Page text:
Dear Amy by Helen Callaghan reviewed

Dear Amy Book Cover Dear Amy
Helen Callaghan
Michael Joseph
May 19, 2016

FIRST CLASS PSYCHOLOGICAL SUSPENSE FROM A MAJOR NEW VOICE IN FICTION Margot Lewis is the agony aunt for The Cambridge Enquirer. Her advice column, Dear Amy, gets all kinds of letters - but none like the one she's just received: Dear Amy, I don't know where I am. I've been kidnapped and am being held prisoner by a strange man. I'm afraid he'll kill me. Please help me soon, Bethan Avery Bethan Avery has been missing for years. This is surely some cruel hoax. But, as more letters arrive, they contain information that was never made public. How is this happening? Answering this question will cost Margot everything . . .

Set in Cambridge this is a book by Helen Callaghan with an “educated tone”. Initially I found it interesting and an intriguing read. It’s centered on Margot, a teacher, who also writes an agony aunt column in the local press – Dear Amy. There is a letter from someone claiming to be the victim of an abduction from an unsolved case from some years to the agony aunt column. This leads to Margot being involved in a “Cold case” type review.

I found this basic scenario appealing and was looking forward to reading this story. Having finished the book a few days before writing this review I am still a little unsure how I feel about the book as a whole. The pace and tension for maybe the first half of the book was lacking something for me. While we discover quite a bit about Margot and her personal life, there seems to be relatively little about the case other than the fact that it is quite probably relates to a serial abductor, I also found some of the characters in the book generally somewhat under written and developed. The exception is certainly Margot who in spells of introspection develops into a good character.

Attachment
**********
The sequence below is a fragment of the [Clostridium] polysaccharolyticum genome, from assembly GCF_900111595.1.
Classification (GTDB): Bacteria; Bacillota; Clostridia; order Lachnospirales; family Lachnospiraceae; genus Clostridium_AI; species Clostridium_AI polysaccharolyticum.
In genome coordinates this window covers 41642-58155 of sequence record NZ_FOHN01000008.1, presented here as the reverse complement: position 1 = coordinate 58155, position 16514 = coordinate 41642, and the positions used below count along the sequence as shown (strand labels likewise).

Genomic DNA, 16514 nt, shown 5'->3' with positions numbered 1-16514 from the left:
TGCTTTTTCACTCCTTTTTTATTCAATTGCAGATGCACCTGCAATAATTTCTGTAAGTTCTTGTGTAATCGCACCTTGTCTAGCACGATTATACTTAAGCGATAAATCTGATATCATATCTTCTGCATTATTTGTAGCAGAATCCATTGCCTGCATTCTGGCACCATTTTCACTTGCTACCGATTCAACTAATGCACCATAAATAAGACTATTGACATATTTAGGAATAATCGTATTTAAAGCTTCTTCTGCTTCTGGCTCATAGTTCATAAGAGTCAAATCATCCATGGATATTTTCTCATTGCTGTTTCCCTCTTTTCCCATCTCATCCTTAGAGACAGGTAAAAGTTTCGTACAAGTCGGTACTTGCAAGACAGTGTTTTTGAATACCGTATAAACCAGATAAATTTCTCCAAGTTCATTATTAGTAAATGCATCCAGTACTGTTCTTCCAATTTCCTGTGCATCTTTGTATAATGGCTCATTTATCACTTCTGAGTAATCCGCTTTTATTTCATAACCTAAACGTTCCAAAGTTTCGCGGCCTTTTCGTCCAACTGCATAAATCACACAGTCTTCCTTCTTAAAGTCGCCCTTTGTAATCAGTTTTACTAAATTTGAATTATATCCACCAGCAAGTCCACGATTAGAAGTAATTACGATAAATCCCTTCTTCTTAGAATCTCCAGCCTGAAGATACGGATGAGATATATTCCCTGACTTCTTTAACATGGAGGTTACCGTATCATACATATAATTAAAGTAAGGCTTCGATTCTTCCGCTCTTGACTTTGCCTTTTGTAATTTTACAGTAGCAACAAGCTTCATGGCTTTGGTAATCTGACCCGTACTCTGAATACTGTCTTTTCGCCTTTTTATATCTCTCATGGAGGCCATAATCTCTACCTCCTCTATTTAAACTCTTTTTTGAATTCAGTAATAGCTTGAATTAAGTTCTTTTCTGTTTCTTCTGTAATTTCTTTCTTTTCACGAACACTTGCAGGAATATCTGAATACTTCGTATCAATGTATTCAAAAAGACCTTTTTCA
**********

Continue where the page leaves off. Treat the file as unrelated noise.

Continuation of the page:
For me the book changes quite radically about halfway through. The pace and tension brings the book far more to life, Around this time there is a very good twist in the story which I really didn’t see coming until maybe the paragraph before. It is this and the character of Margot, both aspects of which I think were very well written, that are the redeeming features of this story. I was not blown away by the basic storyline however I did find that this book grew on me. I’d certainly read another story by this author.

Note – I received an advance digital copy of this book from the publisher in exchange for a fair review